20 of 27 people found the following review helpful
This classic on moral philosphy is an essential buy.,
This review is from: A Theory of Justice (Paperback)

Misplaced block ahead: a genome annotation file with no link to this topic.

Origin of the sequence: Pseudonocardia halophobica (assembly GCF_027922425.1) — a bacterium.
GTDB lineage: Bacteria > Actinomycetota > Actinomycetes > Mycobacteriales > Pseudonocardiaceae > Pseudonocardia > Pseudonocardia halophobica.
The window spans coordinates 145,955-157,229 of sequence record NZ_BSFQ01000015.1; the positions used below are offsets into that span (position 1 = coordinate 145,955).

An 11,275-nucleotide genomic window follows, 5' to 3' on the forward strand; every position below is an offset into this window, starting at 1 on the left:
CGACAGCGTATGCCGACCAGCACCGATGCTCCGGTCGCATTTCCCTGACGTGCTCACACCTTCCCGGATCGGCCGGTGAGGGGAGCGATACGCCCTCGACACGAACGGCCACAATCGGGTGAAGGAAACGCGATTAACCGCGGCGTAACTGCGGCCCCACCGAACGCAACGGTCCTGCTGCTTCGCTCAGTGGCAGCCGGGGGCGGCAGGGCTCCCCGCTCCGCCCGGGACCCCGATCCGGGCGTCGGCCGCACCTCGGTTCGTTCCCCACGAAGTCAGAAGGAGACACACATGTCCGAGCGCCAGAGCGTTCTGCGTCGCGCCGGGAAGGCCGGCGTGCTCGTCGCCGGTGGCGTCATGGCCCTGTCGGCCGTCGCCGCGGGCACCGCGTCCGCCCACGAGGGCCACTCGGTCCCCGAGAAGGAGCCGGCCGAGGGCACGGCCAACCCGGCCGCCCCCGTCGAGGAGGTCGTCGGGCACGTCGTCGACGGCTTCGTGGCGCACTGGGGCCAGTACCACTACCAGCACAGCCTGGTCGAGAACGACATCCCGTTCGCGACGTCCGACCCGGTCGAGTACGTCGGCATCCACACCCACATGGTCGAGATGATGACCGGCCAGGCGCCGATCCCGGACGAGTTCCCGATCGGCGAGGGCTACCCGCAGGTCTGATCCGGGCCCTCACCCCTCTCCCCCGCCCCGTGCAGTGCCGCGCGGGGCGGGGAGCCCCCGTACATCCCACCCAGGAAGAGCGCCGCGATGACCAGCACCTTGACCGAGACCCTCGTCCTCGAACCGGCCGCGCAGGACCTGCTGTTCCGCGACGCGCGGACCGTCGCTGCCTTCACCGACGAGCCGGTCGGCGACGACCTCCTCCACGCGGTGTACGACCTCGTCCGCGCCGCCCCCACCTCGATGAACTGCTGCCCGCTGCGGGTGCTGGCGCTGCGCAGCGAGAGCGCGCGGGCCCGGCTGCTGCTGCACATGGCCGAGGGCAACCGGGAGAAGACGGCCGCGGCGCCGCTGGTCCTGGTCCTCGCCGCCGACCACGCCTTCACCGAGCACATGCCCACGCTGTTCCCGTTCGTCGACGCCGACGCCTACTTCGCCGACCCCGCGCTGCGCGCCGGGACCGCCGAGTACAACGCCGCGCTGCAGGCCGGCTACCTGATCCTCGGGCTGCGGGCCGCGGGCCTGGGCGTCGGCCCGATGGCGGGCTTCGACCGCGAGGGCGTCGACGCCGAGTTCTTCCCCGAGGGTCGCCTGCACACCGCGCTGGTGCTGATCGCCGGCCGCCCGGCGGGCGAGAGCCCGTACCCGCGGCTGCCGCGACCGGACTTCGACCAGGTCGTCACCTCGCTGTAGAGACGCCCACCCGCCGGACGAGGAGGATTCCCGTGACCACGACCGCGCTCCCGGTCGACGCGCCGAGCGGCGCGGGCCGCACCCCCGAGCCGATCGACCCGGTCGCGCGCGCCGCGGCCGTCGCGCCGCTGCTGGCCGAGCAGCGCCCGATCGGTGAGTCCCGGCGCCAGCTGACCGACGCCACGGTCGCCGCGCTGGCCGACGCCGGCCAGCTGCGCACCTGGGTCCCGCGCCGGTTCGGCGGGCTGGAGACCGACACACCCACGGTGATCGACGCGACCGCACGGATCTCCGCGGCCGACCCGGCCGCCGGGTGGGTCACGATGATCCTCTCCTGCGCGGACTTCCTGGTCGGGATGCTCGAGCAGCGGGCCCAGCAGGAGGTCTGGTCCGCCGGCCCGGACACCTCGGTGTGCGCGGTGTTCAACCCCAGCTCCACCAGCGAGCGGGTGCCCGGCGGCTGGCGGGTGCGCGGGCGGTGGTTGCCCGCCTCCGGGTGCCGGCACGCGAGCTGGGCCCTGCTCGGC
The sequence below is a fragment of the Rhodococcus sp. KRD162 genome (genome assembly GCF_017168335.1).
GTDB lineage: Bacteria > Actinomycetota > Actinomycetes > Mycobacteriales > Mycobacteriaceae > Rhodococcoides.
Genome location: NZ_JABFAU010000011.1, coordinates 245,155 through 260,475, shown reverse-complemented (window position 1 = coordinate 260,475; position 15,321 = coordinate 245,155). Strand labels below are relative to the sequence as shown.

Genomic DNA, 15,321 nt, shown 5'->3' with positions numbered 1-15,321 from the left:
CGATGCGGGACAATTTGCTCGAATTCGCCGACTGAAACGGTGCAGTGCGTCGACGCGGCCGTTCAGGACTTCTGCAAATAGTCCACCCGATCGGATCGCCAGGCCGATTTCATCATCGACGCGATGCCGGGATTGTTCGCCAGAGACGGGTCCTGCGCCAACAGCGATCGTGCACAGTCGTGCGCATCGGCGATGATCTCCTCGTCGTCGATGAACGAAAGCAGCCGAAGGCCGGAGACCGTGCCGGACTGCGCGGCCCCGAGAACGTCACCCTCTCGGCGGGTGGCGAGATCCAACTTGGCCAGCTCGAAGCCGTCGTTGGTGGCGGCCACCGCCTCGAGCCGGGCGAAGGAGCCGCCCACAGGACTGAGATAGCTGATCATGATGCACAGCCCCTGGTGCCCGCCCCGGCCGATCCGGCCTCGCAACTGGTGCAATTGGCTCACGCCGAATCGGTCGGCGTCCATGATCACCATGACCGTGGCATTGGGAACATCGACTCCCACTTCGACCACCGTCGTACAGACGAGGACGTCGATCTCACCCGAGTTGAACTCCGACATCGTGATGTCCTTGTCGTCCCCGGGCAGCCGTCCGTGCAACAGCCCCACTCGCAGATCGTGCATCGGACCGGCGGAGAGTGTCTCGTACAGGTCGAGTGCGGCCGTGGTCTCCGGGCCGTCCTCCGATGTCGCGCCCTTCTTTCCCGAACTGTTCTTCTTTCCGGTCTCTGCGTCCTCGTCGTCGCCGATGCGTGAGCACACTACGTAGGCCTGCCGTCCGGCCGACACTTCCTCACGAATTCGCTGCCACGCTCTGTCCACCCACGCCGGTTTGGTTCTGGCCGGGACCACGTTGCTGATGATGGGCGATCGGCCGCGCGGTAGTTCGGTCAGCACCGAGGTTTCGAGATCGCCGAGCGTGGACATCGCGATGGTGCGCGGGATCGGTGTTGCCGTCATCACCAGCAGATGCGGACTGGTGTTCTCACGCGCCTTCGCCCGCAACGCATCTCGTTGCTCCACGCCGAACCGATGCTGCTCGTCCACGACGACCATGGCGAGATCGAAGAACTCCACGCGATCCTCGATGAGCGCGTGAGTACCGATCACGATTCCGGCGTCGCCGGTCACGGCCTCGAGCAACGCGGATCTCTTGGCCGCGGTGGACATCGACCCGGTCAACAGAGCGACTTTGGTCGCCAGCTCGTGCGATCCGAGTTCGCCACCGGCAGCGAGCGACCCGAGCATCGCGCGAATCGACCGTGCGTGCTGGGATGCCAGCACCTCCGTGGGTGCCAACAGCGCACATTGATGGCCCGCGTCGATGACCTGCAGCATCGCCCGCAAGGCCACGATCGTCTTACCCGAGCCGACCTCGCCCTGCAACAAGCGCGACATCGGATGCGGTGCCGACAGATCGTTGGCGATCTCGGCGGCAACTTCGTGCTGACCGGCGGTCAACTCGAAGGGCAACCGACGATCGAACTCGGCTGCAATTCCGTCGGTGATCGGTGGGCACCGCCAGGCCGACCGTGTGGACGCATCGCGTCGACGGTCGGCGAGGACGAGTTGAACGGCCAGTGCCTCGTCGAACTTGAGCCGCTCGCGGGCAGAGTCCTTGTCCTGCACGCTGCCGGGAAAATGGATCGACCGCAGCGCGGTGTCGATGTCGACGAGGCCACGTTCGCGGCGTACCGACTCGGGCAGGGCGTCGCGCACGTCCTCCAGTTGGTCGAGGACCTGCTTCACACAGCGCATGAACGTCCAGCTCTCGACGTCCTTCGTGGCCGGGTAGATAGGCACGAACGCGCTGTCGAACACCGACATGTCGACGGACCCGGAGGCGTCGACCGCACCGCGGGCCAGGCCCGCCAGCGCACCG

John Rawls was deservingly noted for his contributions to philosophy with the National Humanities Medal in 1999. This remarkable book examines justice in society through the prisms of utilitarianism and social contract theory: evaluating the two it clearly argues for the recognition of "individual" experience. It is drawn from journal essays written over a number of years, and is divided into three parts: Theory, Institutions, and Endsthink. This revised edition is one of the most substantial contributions to moral philosophy of the past few decades. It is a very persuasive book, being very well argued and carefully composed, with possible objections and counterarguments fairly weighed and considered: at the same time it conveys a moral vision and a ruling idea, maintaining the strongly marked personal attitude to experience. Although the book is firmly within the traditions of analytical philosophy, and has the virtues of this genre, there is no pretense of a degree of precision that the subject matter does not admit.